Laptop with library and 0MQ

Let's Build a ZeroMQ Library

By Boris Ralchenko

Last week, I introduced you to ZeroMQ, a high-performance asynchronous messaging library, aimed at use in distributed or concurrent applications. Now, I’ll show you how to actually build a library from source code.

Building a Library from Source Code

Our best resource is with its instructions on how to build the library for iOS. Or not. The problem is that these instructions are outdated. For instance, the script asks for iOS 5.0 and XCode 4.3.3. The current iOS version is 11.3.1 and the latest version of XCode is 9.3. Clearly the information has not been updated for a number of years. In fact, the latest release of iOS 5.x was May 7, 2012. The Apple ecosystem has evolved significantly since then, including adding new devices like Apple Watch, new programming language, and new build tools.  

So what do we do? The answer is to check out this repository: Thank you Ahmad Zawawi!

The ZeroMQ build procedure is based on configure script. We’ll have to set all the parameters properly, as well as paths, compilers, flags etc.  libzmq-ios repository contains Ruby script that does just that. This script is based on, but we'll focus on the Ruby script. 

The first step is to edit it by specifying versions and configurations.

# ZeroMQ release version
PKG_VER="4.2.5" // this is the version of ZeroMQ library that we are building, 4.2.5 is the latest,
# Minimum platform versions
IOS_VERSION_MIN         = "9.0"
MACOS_VERSION_MIN       = "10.11"
TVOS_VERSION_MIN        = "9.0"
LIBNAME="libzmq.a"  // we build static library. iOS does not like shared libraries anyway
"iOS"     => ["armv7", "armv7s", "arm64", "i386", "x86_64"],
"macOS"   => ["x86_64"],
"tvOS"    => ["arm64", "x86_64"],
"watchOS" => ["armv7k", "i386"],

There’s the catch. So, instead of looking for compilers, linkers and SDKs on the filesystem, let’s ask XCode what it does support. This is a big thing as the Apple ecosystem is famous for its slick design and easy-to-use interface. Its healthy Unix core is there with all its glory. Command Line Tools are very much alive and kicking.

DEVELOPER = `xcode-select -print-path`.chomp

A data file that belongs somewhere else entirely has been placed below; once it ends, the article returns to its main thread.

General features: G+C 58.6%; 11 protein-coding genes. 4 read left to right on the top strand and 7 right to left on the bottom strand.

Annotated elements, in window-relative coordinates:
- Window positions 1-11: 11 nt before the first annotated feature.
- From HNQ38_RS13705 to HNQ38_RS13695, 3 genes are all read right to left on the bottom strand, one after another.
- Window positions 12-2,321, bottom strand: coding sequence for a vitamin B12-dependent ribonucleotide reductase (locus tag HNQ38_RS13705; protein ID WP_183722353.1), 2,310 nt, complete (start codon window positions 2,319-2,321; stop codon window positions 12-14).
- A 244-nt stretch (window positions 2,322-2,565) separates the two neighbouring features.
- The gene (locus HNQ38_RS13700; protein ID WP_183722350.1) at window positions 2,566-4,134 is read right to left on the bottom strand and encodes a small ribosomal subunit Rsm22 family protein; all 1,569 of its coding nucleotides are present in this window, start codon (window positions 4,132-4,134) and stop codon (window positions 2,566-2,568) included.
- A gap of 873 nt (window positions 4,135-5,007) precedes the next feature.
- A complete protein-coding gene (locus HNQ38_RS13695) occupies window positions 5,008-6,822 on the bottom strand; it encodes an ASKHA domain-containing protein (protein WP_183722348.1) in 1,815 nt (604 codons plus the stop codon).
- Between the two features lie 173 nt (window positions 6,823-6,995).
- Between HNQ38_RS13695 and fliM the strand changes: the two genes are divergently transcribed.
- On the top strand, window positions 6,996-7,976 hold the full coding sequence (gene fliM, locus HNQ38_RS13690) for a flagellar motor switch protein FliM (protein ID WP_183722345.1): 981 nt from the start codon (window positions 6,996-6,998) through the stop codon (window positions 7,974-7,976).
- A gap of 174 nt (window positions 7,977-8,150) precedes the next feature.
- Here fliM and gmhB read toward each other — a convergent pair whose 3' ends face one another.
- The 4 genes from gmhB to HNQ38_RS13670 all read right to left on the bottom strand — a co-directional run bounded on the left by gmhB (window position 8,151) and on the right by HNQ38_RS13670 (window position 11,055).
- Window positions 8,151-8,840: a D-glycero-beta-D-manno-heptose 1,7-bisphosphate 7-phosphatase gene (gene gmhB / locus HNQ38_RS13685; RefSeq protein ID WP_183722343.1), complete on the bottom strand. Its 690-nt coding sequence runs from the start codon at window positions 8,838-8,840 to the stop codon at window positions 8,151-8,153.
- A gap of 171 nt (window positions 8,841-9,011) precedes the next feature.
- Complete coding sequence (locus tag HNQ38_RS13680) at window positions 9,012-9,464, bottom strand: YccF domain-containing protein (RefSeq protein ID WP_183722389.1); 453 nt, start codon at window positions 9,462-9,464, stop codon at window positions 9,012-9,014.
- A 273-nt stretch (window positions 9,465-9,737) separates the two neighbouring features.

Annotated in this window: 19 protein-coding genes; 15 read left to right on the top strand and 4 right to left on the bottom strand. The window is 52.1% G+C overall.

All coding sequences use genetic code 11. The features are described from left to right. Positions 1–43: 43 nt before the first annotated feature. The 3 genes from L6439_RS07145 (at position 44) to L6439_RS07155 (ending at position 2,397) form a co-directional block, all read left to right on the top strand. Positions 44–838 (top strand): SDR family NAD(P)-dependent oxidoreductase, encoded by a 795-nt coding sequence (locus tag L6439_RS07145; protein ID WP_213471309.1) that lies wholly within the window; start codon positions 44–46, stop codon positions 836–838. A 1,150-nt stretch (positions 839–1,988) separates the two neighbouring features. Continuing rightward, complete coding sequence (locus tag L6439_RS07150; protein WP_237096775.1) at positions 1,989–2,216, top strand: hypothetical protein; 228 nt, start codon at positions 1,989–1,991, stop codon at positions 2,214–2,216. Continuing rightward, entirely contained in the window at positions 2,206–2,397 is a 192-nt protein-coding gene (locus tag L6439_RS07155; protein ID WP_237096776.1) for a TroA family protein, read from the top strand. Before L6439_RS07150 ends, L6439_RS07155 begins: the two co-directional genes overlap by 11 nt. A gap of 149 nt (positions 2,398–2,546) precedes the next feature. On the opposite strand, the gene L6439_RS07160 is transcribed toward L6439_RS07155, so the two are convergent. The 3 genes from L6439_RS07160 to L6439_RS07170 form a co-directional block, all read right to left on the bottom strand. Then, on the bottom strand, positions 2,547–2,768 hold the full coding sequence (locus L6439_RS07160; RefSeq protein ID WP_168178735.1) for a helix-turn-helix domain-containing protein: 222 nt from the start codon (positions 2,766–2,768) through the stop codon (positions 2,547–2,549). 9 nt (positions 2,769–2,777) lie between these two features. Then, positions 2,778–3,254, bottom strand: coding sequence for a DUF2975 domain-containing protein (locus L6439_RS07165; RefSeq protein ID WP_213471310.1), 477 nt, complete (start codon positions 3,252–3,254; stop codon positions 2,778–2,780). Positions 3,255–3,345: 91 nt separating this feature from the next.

LIPO = `xcrun -sdk iphoneos -find lipo`.chomp

DEVELOPER screenshot

def find_sdks
sdks=`xcodebuild -showsdks`.chomp
sdk_versions = {}
return sdk_versions

That’s how the output looks like on my computer.

Developer Output

Now we are all set with the script sets parameters and builds ZeroMQ libraries for all platforms and configurations. Here’s an example.

For one of the architectures:

when "iOS-arm64"
# iOS 64-bit ARM (iPhone 5s and later)
platform_name   = "iPhoneOS"
host            = "arm-apple-darwin"
base_dir        = "#{DEVELOPER}/Platforms/#{platform_name}.platform/Developer"
ENV["BASEDIR"]  = base_dir
isdk_root       = "#{base_dir}/SDKs/#{platform_name}#{IOS_SDK_VERSION}.sdk"
ENV["ISDKROOT"] = isdk_root
ENV["CPPFLAGS"]   = "-arch #{arch} -isysroot #{isdk_root}  -mios-version-min=#{IOS_VERSION_MIN} #{other_cppflags}"
ENV["LDFLAGS"]  = "-mthumb -arch #{arch} -isysroot #{isdk_root}"

Then modify the path:

# Modify path to include Xcode toolchain path
ENV["PATH"] = "#{DEVELOPER}/Toolchains/XcodeDefault.xctoolchain/usr/bin:" +

Then configure the build:

puts "Configuring for #{build_type}..."
configure_cmd = [
exit 1 unless system(configure_cmd.join(" "))

Then build everything: 

puts "Building for #{build_type}..."
exit 1 unless system("make clean")
exit 1 unless system("make -j8 V=0")
exit 1 unless system("make install")

And at the end script creates a universal library with all the architectures for the specific OS, “fat” library. That’s the LIPO utility that we were looking for. You may comment out this part of the script and use libraries per architecture, but I appreciate this feature. 

(Cautionary note: these snippets are just a parts of the entire script. Please clone the repository and read/use the complete script. I just pointed out to the interesting and remarkable fragments.)

ZeroMQ and Qt 

There were several attempts to integrate ZeroMQ with Qt. It would make perfect sense to integrate ZeroMQ events to the Qt event loop but the releases ceased at around 2014.The latest active effort can be found here: (It is possible that it works with the latest ZeroMQ library, but I have not checked it yet. I’ll keep you posted.) 

ZeroMQ Release Github

Interested in learning more about ZeroMQ? I have a few more blogs on the topic in the pipeline so check back here regularly.

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